Fic­tion

Lion’s Hon­ey: The Myth of Samson

David Gross­man; Stu­art Schoff­man, trans.

  • Review
By – May 25, 2012

Bib­li­cal nar­ra­tive is usu­al­ly straight­for­ward— just the facts. It has been left to lat­er com­men­ta­tors to go beneath this sur­face to search out the moti­va­tion, char­ac­ter, and com­plex­i­ty that bring rich­er mean­ing to any story.

A judge, or leader, in the hard time when there was no king in Israel; every man did what was right in his own eyes,” Sam­son is the tow­er­ing bib­li­cal hero who destroys Philistines; elite Israeli com­bat forces have been named for this man of super­hu­man strength. But read­ing midrashical­ly for what is unsaid and weigh­ing each word in the Hebrew, David Gross­man, the promi­nent Israeli writer, finds anoth­er Sam­son — a lost child who is a mys­tery to him­self, who nev­er under­stands the des­tiny that God has thrust upon him.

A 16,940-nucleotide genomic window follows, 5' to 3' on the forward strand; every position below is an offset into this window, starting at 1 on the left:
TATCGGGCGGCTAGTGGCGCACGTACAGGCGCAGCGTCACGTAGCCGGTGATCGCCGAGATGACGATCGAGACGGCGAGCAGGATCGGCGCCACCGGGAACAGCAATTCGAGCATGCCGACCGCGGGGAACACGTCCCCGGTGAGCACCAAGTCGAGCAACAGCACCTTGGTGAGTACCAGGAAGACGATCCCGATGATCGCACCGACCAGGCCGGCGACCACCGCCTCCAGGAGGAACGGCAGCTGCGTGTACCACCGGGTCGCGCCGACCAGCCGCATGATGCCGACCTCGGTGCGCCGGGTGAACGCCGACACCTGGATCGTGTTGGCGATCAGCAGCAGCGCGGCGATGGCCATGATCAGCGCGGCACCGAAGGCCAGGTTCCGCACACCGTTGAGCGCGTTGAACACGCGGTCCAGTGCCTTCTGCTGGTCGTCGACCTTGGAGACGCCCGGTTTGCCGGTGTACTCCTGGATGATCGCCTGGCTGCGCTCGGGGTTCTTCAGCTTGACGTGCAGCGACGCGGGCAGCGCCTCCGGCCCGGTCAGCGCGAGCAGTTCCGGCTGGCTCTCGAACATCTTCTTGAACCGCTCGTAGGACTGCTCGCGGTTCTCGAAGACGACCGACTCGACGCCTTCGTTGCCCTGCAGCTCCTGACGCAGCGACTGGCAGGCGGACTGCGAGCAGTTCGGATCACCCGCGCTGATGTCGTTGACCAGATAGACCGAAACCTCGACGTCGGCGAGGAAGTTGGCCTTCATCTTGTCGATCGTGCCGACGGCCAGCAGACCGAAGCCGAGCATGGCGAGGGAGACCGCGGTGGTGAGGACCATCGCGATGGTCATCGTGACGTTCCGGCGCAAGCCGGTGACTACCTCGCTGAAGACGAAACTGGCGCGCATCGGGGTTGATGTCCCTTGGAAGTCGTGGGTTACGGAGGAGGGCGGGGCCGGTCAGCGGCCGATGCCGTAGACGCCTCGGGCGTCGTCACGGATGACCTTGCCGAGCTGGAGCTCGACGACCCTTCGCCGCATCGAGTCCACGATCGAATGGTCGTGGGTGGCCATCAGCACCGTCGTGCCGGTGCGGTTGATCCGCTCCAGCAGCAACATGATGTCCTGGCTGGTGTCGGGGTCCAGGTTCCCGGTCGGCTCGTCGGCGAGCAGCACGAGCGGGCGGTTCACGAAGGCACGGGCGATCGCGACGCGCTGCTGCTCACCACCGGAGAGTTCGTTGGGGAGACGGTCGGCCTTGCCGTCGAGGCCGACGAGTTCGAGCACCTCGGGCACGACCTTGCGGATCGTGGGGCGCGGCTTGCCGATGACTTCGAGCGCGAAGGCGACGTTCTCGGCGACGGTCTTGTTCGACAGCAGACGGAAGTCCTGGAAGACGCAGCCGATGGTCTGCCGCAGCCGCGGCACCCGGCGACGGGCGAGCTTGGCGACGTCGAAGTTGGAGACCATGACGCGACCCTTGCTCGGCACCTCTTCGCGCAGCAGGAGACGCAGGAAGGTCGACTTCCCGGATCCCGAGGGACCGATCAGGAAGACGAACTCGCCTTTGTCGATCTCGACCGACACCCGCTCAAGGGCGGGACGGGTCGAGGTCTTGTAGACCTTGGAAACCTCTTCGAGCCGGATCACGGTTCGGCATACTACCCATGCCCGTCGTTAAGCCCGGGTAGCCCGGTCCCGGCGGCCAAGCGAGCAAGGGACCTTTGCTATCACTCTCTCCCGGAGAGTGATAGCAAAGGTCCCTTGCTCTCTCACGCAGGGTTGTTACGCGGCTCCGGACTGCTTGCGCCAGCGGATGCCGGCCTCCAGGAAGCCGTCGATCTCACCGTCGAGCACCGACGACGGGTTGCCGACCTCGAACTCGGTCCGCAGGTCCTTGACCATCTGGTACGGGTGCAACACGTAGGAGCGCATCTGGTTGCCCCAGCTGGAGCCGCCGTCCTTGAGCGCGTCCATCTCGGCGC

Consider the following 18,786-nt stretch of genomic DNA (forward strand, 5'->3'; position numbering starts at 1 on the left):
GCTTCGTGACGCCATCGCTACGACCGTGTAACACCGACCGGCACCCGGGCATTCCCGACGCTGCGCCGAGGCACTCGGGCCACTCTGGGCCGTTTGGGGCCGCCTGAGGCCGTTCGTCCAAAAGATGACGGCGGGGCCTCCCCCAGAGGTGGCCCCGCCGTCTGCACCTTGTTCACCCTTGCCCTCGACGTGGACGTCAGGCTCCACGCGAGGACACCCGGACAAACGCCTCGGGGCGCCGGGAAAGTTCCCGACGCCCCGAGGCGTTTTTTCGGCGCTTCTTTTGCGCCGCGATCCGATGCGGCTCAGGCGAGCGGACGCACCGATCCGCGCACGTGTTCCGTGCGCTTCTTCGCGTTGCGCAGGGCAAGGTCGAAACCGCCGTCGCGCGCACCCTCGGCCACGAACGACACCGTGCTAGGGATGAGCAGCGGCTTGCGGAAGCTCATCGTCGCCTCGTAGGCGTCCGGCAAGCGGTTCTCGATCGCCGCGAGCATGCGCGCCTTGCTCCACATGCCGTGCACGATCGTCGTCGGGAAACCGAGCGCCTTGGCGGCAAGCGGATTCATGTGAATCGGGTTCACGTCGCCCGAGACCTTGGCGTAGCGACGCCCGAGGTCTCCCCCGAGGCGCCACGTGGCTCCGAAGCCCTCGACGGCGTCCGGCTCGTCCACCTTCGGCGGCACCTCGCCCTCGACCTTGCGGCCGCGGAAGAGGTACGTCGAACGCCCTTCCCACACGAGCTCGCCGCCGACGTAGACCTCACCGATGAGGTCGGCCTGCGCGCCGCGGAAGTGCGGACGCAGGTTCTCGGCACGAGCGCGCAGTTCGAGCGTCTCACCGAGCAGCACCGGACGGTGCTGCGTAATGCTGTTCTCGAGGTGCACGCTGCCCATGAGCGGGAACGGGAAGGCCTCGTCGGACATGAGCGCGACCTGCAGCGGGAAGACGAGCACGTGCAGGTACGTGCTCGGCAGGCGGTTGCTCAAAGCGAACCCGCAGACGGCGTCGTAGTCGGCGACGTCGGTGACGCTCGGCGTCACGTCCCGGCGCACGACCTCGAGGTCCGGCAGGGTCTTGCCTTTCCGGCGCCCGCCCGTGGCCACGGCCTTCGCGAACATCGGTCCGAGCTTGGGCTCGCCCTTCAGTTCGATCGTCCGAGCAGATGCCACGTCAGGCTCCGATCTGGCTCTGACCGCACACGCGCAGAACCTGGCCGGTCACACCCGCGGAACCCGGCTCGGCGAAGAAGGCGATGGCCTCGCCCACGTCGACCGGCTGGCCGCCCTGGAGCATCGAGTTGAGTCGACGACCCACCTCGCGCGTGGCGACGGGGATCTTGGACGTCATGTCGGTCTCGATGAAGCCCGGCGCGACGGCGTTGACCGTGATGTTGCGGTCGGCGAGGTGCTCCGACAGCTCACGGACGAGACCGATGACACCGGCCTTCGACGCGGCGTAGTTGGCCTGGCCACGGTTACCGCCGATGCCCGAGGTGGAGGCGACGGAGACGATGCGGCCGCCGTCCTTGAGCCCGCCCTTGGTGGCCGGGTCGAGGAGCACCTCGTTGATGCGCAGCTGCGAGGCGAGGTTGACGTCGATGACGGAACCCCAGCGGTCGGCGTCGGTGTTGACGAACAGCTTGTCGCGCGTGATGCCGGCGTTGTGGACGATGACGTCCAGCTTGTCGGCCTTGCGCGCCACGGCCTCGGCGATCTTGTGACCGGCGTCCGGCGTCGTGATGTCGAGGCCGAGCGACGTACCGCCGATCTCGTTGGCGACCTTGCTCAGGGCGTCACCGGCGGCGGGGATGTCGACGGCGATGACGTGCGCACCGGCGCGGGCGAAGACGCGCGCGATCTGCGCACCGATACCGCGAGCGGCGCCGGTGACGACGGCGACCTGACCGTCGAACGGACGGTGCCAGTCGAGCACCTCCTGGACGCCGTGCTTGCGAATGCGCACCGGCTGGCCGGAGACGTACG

Strange­ness and dif­fer­ence sur­round Sam­son from before his birth, and he nev­er escapes his sense of alien­ation or over­comes his lone­li­ness. Walk­ing into dan­ger­ous sit­u­a­tions, act­ing impul­sive­ly, he courts destruc­tion, and only in destruc­tion does he meet his des­tiny and final­ly find mean­ing. In this pow­er­ful and beau­ti­ful retelling, Gross­man com­pels us to look again at this famil­iar sto­ry and to see in Sam­son one of the Jew­ish people’s most enig­mat­ic heroes.

Lion’s Hon­ey is a vol­ume in The Myths series, which offers accom­plished writ­ers an oppor­tu­ni­ty to retell a great myth of their own choosing.

Maron L. Wax­man, retired edi­to­r­i­al direc­tor, spe­cial projects, at the Amer­i­can Muse­um of Nat­ur­al His­to­ry, was also an edi­to­r­i­al direc­tor at Harper­Collins and Book-of-the-Month Club.

Discussion Questions